Making Stress-Management Manageable: Ways to Overcome the Stressors of Personal and Professional Life
Jessica Lougheed, Department of Psychology; and Sharday Mosurinjohn, Religious Studies
Room E202, Mackintosh-Corry Hall
The goal of this session is to demonstrate techniques for managing common stressors. We will focus on two key areas: behavioural self-regulation (time management), and emotional self-regulation (stress management). One effective technique to promote well-being is to create a sense of intentionality through time management, both academic and personal. The session will begin with group brainstorming to identify relevant challenges. Building on that, we will organize into small groups for a reflection exercise, where we provide worksheets to help participants leverage their natural working tendencies to create an individualized workflow that caters to personal strengths.
Next, as a group, we will brainstorm common emotional barriers to well-being (e.g. avoidance, feeling fraudulent, work-related anxieties). Then, we will introduce participants to several emotion management techniques (e.g. deep breathing) and when to employ them, and we will demonstrate strategies for overcoming avoidance such as the "5-minute technique". The 5-minute technique helps individuals break daunting tasks into manageable pieces, and allows people to reward themselves for small accomplishments over time, thus addressing anxieties related to tackling large-scale projects.
The session will conclude with a group discussion about the challenges of changing personal habits. For example, many of us are already familiar with common stress-management techniques, but do not actually implement them in our day-to-day lives. We hope to discuss ways to seeing stress-management techniques as a path forward rather than an additional burden.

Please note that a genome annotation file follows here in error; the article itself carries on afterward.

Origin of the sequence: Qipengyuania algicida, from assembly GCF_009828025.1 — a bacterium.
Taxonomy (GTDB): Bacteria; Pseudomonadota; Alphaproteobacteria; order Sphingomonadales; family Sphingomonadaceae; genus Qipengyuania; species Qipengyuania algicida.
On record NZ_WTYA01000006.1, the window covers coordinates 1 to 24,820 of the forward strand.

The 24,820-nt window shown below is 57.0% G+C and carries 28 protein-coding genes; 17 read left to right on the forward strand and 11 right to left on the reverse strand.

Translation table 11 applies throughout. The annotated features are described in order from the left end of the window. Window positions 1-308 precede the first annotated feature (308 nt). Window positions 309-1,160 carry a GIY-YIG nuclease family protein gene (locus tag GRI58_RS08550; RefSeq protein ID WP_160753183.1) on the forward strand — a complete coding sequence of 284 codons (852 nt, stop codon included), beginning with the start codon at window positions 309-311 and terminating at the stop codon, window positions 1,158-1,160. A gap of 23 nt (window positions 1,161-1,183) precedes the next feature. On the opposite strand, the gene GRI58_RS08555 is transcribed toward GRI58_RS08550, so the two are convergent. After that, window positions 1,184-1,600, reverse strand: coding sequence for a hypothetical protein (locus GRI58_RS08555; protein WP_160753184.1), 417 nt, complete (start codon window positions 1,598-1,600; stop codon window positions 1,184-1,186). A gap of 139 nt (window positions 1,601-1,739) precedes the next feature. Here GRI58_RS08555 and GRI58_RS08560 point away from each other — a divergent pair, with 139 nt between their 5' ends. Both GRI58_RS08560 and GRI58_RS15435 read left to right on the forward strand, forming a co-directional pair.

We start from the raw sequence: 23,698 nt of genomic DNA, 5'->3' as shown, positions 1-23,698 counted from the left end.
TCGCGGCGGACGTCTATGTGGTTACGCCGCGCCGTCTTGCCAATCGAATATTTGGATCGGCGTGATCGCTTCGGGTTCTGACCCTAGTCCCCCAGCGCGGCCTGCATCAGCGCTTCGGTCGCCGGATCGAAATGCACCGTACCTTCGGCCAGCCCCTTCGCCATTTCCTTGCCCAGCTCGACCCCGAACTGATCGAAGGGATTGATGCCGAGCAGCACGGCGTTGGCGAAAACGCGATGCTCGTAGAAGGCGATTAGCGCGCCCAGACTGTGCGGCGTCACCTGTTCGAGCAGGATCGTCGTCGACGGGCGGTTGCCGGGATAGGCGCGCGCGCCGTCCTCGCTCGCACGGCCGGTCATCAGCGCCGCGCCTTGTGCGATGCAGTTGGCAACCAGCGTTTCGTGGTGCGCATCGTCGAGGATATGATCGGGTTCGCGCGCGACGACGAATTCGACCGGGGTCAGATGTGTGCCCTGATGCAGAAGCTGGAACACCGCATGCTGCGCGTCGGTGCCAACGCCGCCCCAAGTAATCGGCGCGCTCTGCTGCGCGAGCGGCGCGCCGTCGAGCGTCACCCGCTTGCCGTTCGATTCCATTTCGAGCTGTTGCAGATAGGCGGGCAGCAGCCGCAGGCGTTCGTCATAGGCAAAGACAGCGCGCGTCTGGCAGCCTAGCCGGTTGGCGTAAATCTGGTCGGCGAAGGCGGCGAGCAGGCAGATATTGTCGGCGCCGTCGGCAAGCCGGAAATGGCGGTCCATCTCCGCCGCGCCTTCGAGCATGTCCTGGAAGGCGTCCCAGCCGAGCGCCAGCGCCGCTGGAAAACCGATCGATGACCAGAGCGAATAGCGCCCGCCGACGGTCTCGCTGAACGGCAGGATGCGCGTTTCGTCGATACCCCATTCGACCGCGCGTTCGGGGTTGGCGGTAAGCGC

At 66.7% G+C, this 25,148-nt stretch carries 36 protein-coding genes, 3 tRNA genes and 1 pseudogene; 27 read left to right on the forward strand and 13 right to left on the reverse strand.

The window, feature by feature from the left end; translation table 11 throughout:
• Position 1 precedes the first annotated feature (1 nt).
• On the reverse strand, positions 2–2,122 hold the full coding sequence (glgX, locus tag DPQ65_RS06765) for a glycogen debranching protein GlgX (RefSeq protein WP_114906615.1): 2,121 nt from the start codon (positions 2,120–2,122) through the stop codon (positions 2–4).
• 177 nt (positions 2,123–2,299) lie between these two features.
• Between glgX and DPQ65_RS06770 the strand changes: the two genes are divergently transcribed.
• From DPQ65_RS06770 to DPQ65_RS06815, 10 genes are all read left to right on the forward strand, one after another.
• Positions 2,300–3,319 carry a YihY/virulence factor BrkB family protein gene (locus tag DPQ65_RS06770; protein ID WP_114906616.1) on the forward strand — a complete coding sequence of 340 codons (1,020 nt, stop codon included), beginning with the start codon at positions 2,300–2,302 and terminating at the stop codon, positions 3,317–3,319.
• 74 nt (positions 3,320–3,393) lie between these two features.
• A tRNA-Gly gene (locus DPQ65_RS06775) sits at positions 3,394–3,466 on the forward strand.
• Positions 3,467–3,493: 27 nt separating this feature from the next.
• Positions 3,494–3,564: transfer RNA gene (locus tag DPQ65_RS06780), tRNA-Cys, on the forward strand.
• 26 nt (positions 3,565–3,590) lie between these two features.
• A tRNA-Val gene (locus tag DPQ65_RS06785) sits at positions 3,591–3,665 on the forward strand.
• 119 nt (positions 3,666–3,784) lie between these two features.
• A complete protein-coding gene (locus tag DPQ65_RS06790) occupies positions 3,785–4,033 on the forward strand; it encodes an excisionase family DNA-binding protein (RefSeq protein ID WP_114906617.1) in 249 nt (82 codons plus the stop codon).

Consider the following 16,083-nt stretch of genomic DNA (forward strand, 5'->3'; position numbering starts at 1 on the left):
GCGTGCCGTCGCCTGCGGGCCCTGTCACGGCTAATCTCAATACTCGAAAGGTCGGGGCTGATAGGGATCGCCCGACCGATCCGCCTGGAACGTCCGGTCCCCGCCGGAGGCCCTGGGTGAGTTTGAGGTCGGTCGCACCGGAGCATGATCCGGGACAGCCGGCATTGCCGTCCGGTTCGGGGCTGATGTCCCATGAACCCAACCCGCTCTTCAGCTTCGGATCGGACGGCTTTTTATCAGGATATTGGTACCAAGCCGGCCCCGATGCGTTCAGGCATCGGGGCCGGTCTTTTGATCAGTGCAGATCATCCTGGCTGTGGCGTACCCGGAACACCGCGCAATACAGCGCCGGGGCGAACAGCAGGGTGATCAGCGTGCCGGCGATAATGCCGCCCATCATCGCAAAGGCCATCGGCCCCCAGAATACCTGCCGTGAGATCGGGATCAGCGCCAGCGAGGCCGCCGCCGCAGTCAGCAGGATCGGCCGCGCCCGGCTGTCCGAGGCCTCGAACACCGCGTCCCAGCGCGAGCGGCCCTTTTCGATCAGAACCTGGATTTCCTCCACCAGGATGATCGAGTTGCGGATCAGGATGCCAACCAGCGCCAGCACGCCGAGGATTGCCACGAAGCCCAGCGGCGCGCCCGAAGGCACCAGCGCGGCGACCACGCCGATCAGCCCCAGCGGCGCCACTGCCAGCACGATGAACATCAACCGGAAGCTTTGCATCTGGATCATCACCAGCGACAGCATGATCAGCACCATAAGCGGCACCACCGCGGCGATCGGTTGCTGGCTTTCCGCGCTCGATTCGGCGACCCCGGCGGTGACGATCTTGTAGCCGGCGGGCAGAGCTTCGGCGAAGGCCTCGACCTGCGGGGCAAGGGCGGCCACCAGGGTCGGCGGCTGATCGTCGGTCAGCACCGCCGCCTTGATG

PANEL: "What I know now about TAing/Teaching that I wish I knew when I first started"
Room D214, Mackintosh-Corry Hall
A panel of TAs and new instructors will share their experiences in teaching undergraduate students. They will discuss what they wish they knew when they first started teaching, challenges they experienced as a first time TA/ instructor, and how they overcame these challenges. Following the introductions of the panelists, the floor will be given to participants to ask our esteemed panel their burning questions.
Building Research Competencies of First Year Students: A Collaborative Approach
Sylvia Andrychuk, Queen's University Library; and Christina Salavantis, Sociology
Room E230, Mackintosh-Corry Hall
It is often thought that because today’s first year university students or the “Google generation” are “digital natives” they are the most web-literate and therefore intuitively research literate. Research and experience has shown that this is in fact not accurate. Many students, at all levels, encounter significant difficulties across nearly every aspect of the academic search process, especially finding and evaluating sources of information.
In Sociology 122, a large research intensive first year course that employs 20 graduate teaching assistants, the curricula and assignments have been designed to foster enhanced engagement with the core ideas about information and scholarship in the discipline of sociology. In this session, the teaching assistant coordinator and the liaison librarian will discuss and demonstrate their collaborative approach to building research competencies of first year students through the use of online tutorials, hands on library labs, quizzes and assignments, with the goal of demonstrating that teaching information literacy in large classes is not only possible, but necessary.
Providing Effective Feedback on Student Writing
Susan Korba, Writing Centre; and Launa Gauthier, Centre for Teaching and Learning
Room D216, Mackintosh-Corry Hall